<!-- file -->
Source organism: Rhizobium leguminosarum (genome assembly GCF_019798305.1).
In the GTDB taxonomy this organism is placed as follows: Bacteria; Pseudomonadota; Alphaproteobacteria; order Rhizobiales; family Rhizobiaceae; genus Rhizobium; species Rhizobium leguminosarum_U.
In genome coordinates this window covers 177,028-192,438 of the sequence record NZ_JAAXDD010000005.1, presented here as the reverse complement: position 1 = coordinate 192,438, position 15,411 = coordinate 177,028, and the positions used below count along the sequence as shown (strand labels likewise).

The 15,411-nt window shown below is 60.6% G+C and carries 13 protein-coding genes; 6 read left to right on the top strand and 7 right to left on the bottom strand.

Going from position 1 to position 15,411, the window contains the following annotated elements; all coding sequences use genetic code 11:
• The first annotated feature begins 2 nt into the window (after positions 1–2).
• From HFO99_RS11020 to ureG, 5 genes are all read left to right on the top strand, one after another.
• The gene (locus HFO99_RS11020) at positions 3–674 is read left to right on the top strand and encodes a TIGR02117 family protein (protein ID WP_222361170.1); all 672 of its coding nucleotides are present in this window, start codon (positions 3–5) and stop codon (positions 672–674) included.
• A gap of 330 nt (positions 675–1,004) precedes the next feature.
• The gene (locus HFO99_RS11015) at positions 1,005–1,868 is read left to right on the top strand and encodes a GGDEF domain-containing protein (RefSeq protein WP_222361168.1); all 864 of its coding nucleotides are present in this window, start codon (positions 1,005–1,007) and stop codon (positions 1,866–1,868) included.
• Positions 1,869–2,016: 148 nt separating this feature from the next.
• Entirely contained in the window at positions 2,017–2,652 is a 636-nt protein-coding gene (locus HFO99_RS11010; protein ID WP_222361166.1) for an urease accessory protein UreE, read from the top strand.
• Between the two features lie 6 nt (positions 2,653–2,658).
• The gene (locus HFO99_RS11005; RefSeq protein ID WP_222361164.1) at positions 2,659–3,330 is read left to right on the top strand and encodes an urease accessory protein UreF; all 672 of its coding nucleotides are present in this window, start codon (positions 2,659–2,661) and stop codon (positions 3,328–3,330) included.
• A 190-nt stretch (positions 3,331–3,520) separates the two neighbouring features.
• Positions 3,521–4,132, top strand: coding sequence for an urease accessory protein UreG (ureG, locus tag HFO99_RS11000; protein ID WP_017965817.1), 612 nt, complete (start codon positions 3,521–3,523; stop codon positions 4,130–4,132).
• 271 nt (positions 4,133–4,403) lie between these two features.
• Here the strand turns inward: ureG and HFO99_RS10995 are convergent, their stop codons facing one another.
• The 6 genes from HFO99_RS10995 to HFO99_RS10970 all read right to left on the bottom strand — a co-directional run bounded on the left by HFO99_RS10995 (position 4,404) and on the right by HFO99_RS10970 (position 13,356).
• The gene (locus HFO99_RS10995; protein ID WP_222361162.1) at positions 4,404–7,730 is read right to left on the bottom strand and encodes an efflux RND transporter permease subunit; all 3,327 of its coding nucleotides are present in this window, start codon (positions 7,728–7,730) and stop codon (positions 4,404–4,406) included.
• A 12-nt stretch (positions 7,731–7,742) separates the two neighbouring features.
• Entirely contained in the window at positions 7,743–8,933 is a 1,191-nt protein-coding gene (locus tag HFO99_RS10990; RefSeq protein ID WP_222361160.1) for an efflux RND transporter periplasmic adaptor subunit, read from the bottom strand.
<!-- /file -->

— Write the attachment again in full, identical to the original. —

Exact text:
Source organism: Rhizobium leguminosarum (genome assembly GCF_019798305.1).
In the GTDB taxonomy this organism is placed as follows: Bacteria; Pseudomonadota; Alphaproteobacteria; order Rhizobiales; family Rhizobiaceae; genus Rhizobium; species Rhizobium leguminosarum_U.
In genome coordinates this window covers 177,028-192,438 of the sequence record NZ_JAAXDD010000005.1, presented here as the reverse complement: position 1 = coordinate 192,438, position 15,411 = coordinate 177,028, and the positions used below count along the sequence as shown (strand labels likewise).

The 15,411-nt window shown below is 60.6% G+C and carries 13 protein-coding genes; 6 read left to right on the top strand and 7 right to left on the bottom strand.

Going from position 1 to position 15,411, the window contains the following annotated elements; all coding sequences use genetic code 11:
• The first annotated feature begins 2 nt into the window (after positions 1–2).
• From HFO99_RS11020 to ureG, 5 genes are all read left to right on the top strand, one after another.
• The gene (locus HFO99_RS11020) at positions 3–674 is read left to right on the top strand and encodes a TIGR02117 family protein (protein ID WP_222361170.1); all 672 of its coding nucleotides are present in this window, start codon (positions 3–5) and stop codon (positions 672–674) included.
• A gap of 330 nt (positions 675–1,004) precedes the next feature.
• The gene (locus HFO99_RS11015) at positions 1,005–1,868 is read left to right on the top strand and encodes a GGDEF domain-containing protein (RefSeq protein WP_222361168.1); all 864 of its coding nucleotides are present in this window, start codon (positions 1,005–1,007) and stop codon (positions 1,866–1,868) included.
• Positions 1,869–2,016: 148 nt separating this feature from the next.
• Entirely contained in the window at positions 2,017–2,652 is a 636-nt protein-coding gene (locus HFO99_RS11010; protein ID WP_222361166.1) for an urease accessory protein UreE, read from the top strand.
• Between the two features lie 6 nt (positions 2,653–2,658).
• The gene (locus HFO99_RS11005; RefSeq protein ID WP_222361164.1) at positions 2,659–3,330 is read left to right on the top strand and encodes an urease accessory protein UreF; all 672 of its coding nucleotides are present in this window, start codon (positions 2,659–2,661) and stop codon (positions 3,328–3,330) included.
• A 190-nt stretch (positions 3,331–3,520) separates the two neighbouring features.
• Positions 3,521–4,132, top strand: coding sequence for an urease accessory protein UreG (ureG, locus tag HFO99_RS11000; protein ID WP_017965817.1), 612 nt, complete (start codon positions 3,521–3,523; stop codon positions 4,130–4,132).
• 271 nt (positions 4,133–4,403) lie between these two features.
• Here the strand turns inward: ureG and HFO99_RS10995 are convergent, their stop codons facing one another.
• The 6 genes from HFO99_RS10995 to HFO99_RS10970 all read right to left on the bottom strand — a co-directional run bounded on the left by HFO99_RS10995 (position 4,404) and on the right by HFO99_RS10970 (position 13,356).
• The gene (locus HFO99_RS10995; protein ID WP_222361162.1) at positions 4,404–7,730 is read right to left on the bottom strand and encodes an efflux RND transporter permease subunit; all 3,327 of its coding nucleotides are present in this window, start codon (positions 7,728–7,730) and stop codon (positions 4,404–4,406) included.
• A 12-nt stretch (positions 7,731–7,742) separates the two neighbouring features.
• Entirely contained in the window at positions 7,743–8,933 is a 1,191-nt protein-coding gene (locus tag HFO99_RS10990; RefSeq protein ID WP_222361160.1) for an efflux RND transporter periplasmic adaptor subunit, read from the bottom strand.